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November 5, 2006, 8:57 PM CT

IMRT versus 3D CRT for prostate cancer

IMRT versus 3D CRT for prostate cancer
New research findings show men have fewer long-term gastrointestinal side effects with intensity-modulated radiation treatment (IMRT) than with three-dimensional conformal radiation treatment (3D CRT) for prostate cancer therapy, despite the higher doses of radiation used in the IMRT group. These and other data, including long-term genitourinary side effects, were presented today at the 48th Annual Meeting of the American Society for Therapeutic Radiology and Oncology in Philadelphia.

Long-term data comparing 3D CRT for prostate cancer versus the use of IMRT is only now beginning to mature. Few other academic therapy centers have as much experience with 3D CRT and IMRT as Fox Chase.

Both techniques allow precise targeting of the cancer with multiple X-ray beams, but IMRT allows physicians to modulate the radiation dose intensity with far smaller radiation beams. Thus, doses of radiation to the bladder and rectum can be limited. Reducing radiation exposure to healthy normal tissue and other vital organs helps prevent once common side effects such as urinary frequency and diarrhea.

In the study presented today, scientists analyzed data collected prospectively from 1,417 patients treated at Fox Chase. Of these, 928 men were treated with 3D CRT (median follow-up of 63.3 months) and 489 men with IMRT (median follow-up of 29.9 months). The IMRT patients received higher doses of radiation.........

Posted by: Mark      Permalink         Source


November 5, 2006, 8:39 PM CT

Six Months Of Hormone Therapy Enough For Prostate Cancer

Six Months Of Hormone Therapy Enough For Prostate Cancer
Patients with prostate cancer treated with either radiation or surgery who use hormone treatment for longer than six months do not survive any longer than patients who use the therapy for a shorter amount of time, as per a research studypresented November 5, 2006, at the American Society for Therapeutic Radiology and Oncology's 48th Annual Meeting in Philadelphia.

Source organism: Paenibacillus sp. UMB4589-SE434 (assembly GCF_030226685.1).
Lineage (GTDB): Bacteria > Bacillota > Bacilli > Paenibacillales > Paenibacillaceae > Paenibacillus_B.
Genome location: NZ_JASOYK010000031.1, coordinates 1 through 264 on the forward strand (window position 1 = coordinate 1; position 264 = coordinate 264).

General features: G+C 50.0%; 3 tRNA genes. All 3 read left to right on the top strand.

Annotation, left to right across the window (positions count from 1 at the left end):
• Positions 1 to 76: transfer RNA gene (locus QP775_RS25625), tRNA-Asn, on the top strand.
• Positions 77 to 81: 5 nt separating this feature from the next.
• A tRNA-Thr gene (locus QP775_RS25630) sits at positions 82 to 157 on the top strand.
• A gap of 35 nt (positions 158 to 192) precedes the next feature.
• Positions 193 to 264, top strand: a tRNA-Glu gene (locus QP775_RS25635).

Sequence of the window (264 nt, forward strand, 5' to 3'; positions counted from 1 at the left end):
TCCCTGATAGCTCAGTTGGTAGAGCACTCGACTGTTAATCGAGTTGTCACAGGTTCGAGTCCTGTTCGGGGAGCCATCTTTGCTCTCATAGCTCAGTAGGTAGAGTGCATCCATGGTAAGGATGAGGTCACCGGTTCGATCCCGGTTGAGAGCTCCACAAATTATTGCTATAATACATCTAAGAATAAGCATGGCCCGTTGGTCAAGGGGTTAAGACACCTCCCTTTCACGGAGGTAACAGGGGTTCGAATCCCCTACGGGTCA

"A number of patients with high risk prostate cancer are treated with two or more years of hormone treatment based on studies performed over a decade ago," said Cliff Robinson, M.D., lead author of the study and a radiation oncologist at Cleveland Clinic in Cleveland, Ohio. "Our study's findings suggest that treating current patients with shorter-term hormone treatment may not only be equally effective, but also improve their quality of life, due to a lesser degree of therapy side effects."

The authors also observed that patients receiving longer than six months of hormone treatment were twice as likely to die as patients who use the therapy for a shorter amount of time. "The reasons why patients receiving longer term hormone treatment may do worse are unclear," said Dr. Robinson, who also cautions, "Many factors could complicate the issue, and this area needs further investigation before any conclusions can be drawn".........

Posted by: Mark      Permalink         Source


November 5, 2006, 8:34 PM CT

Why Men With Prostate Cancer Avoid Radiation?

Why Men With Prostate Cancer Avoid Radiation?
Negative perceptions about radiation treatment can strongly influence a prostate cancer patient's choice to avoid external beam radiation treatment, even though studies have proven the therapy to be as safe and effective as other therapys for the disease, including surgery, as per a research studypresented November 5, 2006, at the American Society for Therapeutic Radiology and Oncology's 48th Annual Meeting in Philadelphia.